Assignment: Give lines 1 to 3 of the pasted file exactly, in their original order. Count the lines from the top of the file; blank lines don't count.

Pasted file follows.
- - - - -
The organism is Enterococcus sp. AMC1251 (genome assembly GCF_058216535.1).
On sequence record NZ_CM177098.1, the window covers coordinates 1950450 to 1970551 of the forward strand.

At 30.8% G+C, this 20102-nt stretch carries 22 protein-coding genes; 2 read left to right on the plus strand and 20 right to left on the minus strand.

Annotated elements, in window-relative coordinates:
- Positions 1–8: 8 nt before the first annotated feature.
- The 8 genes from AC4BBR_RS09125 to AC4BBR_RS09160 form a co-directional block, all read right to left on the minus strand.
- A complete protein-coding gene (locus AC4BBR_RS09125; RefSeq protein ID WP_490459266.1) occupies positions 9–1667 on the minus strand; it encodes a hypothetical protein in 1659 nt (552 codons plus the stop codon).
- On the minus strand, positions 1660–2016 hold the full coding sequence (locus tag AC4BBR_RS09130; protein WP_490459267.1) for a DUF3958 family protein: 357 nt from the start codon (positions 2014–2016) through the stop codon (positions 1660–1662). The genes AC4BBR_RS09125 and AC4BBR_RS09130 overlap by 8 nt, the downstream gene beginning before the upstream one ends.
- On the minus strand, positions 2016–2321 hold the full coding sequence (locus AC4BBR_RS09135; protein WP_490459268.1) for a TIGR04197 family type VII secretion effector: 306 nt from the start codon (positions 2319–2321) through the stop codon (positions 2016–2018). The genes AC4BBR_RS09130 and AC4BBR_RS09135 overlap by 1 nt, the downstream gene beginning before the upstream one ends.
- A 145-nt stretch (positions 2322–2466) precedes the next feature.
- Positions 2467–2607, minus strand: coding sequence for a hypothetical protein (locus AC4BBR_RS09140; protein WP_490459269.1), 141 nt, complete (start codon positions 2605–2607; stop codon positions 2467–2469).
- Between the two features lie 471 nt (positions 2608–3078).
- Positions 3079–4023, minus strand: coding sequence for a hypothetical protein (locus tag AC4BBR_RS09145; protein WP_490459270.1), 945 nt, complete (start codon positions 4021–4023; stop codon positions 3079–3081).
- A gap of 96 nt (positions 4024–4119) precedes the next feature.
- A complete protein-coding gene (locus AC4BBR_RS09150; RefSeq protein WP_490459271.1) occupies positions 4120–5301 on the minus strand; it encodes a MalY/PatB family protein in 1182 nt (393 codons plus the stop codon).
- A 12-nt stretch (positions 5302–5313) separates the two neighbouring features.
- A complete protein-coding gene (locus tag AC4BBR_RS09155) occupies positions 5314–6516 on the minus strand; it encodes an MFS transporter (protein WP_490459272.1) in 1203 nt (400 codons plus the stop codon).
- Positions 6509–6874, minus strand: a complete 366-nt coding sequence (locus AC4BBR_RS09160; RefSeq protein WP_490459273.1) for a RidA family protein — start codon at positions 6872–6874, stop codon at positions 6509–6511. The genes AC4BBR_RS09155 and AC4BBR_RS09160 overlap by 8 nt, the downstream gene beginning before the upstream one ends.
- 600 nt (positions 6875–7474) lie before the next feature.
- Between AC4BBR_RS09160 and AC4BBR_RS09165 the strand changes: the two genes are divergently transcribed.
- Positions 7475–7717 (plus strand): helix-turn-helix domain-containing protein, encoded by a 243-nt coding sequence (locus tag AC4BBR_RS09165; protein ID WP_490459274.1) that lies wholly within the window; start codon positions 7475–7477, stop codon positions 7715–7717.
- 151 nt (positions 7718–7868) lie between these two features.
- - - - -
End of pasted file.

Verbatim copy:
The organism is Enterococcus sp. AMC1251 (genome assembly GCF_058216535.1).
On sequence record NZ_CM177098.1, the window covers coordinates 1950450 to 1970551 of the forward strand.

At 30.8% G+C, this 20102-nt stretch carries 22 protein-coding genes; 2 read left to right on the plus strand and 20 right to left on the minus strand.